It is an extraordinary milestone when any child enters school for the first time. This event is often marked with excitement, anxiety, ambivalence and tears of fear and joy for both the child and his or her family. Entrusting the care of your child into the hands of another can be anxiety provoking. This may be exacerbated by the fact that children with ASD often have significant difficulties communicating their needs. There are several steps parents can take to ease this transition. Most children with ASD are visual learners, so creating a social story with photographs of your child, a school bus, the school your child will attend and even the teacher can help prepare a child for the new environment. You can read this story repeatedly as the first day of school approaches. Taking your child to visit the school and the playground will develop a sense of familiarity with the new environment. You can also take your child school supply shopping so that he or she can pick out items of preference. If your child does not like shopping, pick out a lunch box or folder with his or her favorite character on it. Taking advantage of any orientation program your child’s school offers is also important, as many schools will provide a chance to come in and meet the teacher before the school year begins. Children with ASD often have difficulty with transitions so plan ahead. It is a good idea to start an earlier bedtime and waking time midsummer rather than waiting until the first day of school.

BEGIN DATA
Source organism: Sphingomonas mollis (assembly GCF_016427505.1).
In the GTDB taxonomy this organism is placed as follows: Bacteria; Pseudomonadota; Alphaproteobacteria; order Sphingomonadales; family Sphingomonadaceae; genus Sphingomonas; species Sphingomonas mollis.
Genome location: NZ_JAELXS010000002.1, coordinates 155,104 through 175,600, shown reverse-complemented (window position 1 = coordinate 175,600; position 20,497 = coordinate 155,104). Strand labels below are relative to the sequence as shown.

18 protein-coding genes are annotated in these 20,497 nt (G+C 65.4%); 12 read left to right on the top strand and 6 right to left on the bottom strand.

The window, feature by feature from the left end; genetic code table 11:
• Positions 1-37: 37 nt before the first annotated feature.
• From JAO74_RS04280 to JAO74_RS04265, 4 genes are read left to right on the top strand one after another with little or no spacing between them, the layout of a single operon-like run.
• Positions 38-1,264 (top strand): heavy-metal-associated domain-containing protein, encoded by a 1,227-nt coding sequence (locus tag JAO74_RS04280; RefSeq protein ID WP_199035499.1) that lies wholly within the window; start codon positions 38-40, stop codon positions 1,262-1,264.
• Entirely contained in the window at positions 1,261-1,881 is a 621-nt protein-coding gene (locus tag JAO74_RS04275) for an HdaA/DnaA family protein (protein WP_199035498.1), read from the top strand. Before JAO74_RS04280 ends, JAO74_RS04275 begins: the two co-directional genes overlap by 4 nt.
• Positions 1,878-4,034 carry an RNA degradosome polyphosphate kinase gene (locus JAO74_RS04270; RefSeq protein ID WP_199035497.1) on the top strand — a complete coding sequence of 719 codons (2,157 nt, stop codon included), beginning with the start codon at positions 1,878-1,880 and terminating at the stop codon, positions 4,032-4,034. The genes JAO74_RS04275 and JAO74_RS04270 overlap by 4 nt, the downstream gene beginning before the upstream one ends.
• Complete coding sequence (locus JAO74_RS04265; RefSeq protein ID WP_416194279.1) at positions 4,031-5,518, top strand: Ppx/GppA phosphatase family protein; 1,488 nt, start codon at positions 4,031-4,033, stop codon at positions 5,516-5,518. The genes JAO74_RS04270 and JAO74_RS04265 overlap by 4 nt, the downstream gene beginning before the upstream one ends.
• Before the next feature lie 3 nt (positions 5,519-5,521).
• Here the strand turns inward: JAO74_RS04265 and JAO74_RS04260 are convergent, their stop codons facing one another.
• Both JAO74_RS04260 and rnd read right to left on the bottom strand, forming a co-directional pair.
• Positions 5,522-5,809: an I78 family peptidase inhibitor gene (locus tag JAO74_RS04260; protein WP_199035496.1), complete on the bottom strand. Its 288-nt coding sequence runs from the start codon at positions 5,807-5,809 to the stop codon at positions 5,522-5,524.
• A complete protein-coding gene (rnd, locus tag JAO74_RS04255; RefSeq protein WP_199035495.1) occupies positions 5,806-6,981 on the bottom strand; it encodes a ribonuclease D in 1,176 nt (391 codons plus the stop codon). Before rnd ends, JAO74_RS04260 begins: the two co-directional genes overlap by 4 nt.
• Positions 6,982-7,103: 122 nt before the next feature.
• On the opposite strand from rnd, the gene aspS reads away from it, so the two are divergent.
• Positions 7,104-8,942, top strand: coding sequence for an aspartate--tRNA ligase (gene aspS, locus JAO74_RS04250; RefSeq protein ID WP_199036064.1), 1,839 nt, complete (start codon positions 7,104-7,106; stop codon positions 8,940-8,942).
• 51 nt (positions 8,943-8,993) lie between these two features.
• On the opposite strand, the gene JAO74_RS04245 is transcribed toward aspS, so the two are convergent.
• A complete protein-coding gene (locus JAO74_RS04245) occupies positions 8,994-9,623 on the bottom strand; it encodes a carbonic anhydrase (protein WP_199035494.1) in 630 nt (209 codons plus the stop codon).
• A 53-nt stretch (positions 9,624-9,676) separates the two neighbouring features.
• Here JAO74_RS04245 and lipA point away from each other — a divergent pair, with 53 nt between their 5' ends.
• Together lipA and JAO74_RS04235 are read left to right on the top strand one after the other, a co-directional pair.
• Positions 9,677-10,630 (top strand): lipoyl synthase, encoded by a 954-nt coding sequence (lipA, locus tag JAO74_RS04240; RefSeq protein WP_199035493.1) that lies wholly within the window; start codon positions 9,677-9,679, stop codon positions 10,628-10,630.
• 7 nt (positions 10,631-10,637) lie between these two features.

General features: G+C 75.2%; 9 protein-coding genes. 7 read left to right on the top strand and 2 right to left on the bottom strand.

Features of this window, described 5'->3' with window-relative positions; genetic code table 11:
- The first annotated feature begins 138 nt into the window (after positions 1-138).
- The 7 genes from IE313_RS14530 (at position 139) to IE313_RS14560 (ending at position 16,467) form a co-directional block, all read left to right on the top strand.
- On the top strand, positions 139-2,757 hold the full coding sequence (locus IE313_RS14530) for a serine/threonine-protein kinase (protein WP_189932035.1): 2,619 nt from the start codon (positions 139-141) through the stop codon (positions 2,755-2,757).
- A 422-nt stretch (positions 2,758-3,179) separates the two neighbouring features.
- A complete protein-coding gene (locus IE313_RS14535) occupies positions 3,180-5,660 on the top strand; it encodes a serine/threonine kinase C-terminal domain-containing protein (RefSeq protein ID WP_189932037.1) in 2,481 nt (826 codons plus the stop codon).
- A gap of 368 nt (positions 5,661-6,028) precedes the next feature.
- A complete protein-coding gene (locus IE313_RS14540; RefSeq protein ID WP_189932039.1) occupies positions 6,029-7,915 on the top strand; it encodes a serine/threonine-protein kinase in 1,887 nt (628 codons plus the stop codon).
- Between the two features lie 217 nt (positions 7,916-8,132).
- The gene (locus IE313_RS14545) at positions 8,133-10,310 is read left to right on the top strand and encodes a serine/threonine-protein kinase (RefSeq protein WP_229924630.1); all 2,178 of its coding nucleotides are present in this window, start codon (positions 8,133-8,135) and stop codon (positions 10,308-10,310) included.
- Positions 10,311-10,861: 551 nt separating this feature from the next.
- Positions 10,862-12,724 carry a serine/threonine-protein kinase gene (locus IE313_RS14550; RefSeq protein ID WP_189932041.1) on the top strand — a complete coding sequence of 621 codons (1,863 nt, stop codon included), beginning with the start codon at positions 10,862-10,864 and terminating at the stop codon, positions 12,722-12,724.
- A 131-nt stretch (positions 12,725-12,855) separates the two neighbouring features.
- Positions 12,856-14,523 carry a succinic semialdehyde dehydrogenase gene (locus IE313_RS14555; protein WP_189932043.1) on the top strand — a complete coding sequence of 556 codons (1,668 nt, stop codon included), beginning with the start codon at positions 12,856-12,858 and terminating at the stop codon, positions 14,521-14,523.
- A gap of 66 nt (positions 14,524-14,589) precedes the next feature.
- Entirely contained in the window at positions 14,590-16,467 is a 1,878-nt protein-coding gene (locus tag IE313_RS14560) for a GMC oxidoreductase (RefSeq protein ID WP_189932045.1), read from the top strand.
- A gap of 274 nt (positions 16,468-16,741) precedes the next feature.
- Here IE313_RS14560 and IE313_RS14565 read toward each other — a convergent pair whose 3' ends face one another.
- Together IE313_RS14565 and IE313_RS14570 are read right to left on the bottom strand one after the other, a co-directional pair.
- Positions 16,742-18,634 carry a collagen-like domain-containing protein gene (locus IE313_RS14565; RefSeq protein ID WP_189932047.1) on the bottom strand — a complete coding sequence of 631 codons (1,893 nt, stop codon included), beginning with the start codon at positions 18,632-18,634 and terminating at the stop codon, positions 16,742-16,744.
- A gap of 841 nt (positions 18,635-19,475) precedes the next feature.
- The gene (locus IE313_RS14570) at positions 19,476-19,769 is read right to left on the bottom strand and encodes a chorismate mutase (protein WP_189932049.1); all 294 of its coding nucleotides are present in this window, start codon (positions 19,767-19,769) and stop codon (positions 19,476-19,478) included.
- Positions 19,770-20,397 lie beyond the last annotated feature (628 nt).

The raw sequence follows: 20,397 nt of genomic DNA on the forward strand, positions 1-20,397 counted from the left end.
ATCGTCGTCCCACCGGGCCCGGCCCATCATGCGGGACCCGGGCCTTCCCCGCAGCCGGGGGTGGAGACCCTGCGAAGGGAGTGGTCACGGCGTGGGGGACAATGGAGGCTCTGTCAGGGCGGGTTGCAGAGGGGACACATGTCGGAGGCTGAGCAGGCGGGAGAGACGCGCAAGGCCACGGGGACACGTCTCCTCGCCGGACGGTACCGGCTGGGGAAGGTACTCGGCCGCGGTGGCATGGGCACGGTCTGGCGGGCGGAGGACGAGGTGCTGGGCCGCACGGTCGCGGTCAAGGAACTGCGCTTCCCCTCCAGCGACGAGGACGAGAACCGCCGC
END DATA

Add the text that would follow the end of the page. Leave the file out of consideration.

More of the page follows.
As children with ASD are often diagnosed during toddlerhood, a center-based program may be recommended and your child may begin school sooner than you intended. Many children with ASD begin attending early intervention school programs around the age of two years. You may be concerned about sending baby who is non-verbal, may not self-feed, still naps and is not toilet trained to school. Feelings of guilt and ambivalence are common as you try to explain to other family members that your toddler will be attending school. Remember your reasons for deciding to enroll your child in school are sound, as you are taking advantage of the brain’s neuroplasticity or brain’s “moldability” at early ages. Also keep in mind that the staff working with your child is specially trained in early childhood development and special needs children. They will therefore be skilled at reading cues in young children, even nonverbally, in an effort to decipher what your child needs. All activities should be developmentally appropriate for the needs of your child. You should inquire as to the staff to student ratio is to ensure adequate supervision and safety. If your younger child is attending a full day program, there may be a scheduled nap time during school hours. There may also be a psychologist at your child’s school to help with the transition, so do not hesitate to call him or her for information and support.